Interview with Zelda’s Adventure (Philips CD-i) Model and Prosthetic Maker Jason Bakutis
Hollywood special effects guru Jason Bakutis talked to me about his role in the ambitious and notorious Zelda’s Adventure for the Philips CD-i. He also shared several behind-the-scene photos of the game’s monsters and miniature sets.
Thanks so much for your time, Jason. Before we get to Zelda’s Adventure, could you tell me a little bit about yourself and your background as an artist?
I’m just one of those kids who loved monsters so much, I had to learn to make them.
According to IMDB, you are first credited with being a puppeteer on Critters 3 and 4, the former of which stars a young Leonardo DiCaprio. What brought you to Hollywood, and to those deadly alien furballs?
Yes, that was my first gig, but I actually helped make the critters, being able to help with the puppets came later. Since I was 12, my dream was to make movie monsters. So when I was about 21, I finally moved out there, and just kept sending around my little “color copy” of some things I made. Until I got the call from Ed Chiodo, I worked at a movie theater, where I had the honor of once serving popcorn to DeForest “Bones” Kelley.
One time on the set for Critters 4, I was eating at craft service with this guy, and asked him if he was part of the lighting crew. He gave me this weird look, and said, “No, I, um, play the part of..(can’t remember)”. It was Brad Dourif. I didn’t recognize him, I felt like an ass. He was only in One Flew Over the Cuckoo’s Nest.
While in L.A., you joined KNB EFX Group, the well-known special effects company famous for its horror magic on A Nightmare on Elm Street: The Dream Child, Halloween 5, Scream, and The Walking Dead. What was it like working there?
Working with KNB was one of the best times in my life. We were all kindred spirits, like “Brothers in Gore.” We had that crazy winged witch with 4 arms (and 4 breasts) from Army of Darkness hanging from the ceiling, a full-sized Pumpkinhead, AND the actual silicone head of Kathy Bates from Misery, you know, for when James Caan smacked her with the ol’ typewriter. I was there when Pulp Fiction was underway, and almost, I stress almost, got to be a part of casting Uma Thurman’s chest for the famous hypodermic full of adrenaline scene. But, alas, they made us go to Del Taco. We did closely examine the fresh life cast afterwards, though.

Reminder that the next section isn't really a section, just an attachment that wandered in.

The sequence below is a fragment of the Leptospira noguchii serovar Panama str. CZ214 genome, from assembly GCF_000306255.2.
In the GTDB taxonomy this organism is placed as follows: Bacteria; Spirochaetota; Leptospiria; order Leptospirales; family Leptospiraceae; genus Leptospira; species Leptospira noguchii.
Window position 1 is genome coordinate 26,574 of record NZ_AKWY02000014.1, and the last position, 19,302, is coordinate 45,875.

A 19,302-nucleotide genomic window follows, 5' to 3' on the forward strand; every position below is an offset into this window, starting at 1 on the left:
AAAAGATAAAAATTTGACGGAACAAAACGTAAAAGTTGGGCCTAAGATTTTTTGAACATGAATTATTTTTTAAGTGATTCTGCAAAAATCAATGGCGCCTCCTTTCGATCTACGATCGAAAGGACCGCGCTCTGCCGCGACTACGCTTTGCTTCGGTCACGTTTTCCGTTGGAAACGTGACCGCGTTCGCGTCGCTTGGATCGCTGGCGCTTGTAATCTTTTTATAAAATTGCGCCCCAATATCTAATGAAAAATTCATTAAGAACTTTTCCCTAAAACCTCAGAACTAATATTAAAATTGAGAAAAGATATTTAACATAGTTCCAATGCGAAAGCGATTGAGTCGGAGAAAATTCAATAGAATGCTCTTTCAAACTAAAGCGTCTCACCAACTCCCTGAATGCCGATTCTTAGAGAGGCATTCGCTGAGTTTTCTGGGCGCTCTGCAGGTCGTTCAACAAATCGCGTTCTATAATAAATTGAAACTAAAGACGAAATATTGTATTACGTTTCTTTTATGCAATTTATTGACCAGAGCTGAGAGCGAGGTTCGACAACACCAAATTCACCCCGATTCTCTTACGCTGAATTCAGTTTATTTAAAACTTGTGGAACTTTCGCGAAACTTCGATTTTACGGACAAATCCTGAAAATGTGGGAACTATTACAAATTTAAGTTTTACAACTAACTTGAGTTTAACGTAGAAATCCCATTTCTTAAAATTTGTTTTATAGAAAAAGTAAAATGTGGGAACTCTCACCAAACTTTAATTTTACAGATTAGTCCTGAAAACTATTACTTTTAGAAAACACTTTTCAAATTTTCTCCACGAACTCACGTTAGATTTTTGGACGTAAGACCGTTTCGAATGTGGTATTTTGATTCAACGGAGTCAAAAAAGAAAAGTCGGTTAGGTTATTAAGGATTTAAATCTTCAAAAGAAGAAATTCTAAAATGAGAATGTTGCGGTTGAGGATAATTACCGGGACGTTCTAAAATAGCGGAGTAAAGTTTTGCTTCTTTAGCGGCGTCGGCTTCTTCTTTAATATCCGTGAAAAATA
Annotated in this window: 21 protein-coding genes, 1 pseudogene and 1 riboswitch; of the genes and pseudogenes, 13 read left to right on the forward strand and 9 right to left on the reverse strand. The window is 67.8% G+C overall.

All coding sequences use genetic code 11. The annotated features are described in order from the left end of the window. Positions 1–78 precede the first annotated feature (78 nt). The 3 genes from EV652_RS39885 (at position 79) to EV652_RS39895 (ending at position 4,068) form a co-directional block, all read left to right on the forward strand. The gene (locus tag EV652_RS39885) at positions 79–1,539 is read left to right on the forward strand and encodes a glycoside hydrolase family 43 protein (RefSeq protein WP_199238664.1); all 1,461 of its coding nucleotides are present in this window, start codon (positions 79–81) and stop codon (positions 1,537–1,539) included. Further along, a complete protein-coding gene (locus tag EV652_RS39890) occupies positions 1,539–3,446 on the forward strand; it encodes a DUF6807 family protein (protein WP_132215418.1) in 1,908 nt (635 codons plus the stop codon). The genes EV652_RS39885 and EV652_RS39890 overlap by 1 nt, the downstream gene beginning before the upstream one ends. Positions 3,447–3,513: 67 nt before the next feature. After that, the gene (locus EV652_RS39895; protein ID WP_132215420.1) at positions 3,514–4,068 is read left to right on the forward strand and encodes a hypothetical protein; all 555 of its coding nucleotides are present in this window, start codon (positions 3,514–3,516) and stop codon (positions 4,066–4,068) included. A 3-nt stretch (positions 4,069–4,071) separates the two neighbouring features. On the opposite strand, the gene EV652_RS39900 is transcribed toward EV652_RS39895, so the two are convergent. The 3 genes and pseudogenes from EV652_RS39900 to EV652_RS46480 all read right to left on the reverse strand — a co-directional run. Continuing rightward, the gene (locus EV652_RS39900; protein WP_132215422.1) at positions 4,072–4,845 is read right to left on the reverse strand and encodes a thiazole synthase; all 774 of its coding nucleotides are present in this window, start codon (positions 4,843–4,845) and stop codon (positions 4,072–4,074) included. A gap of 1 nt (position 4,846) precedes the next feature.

You were on the effects crew for Jason Goes to Hell: The Final Friday. What exactly were your duties on that movie?
Okay, there’s a scene at the beginning, where a guy who is possessed by the spirit of Jason presses another guy’s face into a grate, and his cheek comes through in square cylinder shapes–kind of like mashed potatoes, but flesh. I also sculpted the body suit for when this cop, well, melts. I did some other gags, too. I remember sculpting an appliance that would allow this actor’s throat to expand to bullfrog-like proportions. Good times.
The last film that you worked on was Casper in 1995 as a mold/lab technician. Could you elaborate on that role?
I actually just worked on a movie called Torture Chamber by Dante Tomaselli. I guess I would have to let IMDB know, but, I’m not too concerned. If you do see it, though, look for my eerie African mask that the evil kid wears.
So the thing with Casper is that it was the very first movie (ever) where main characters were CG and talked with actual people. However, the actors weren’t always able to line their eyes up with the eyes of ghosts that weren’t there yet. So, we had to make full-sized polyfoam and latex ghosts that could act as stand-ins. We used huge popcorn tubs to mix the foam. Messy, but fun.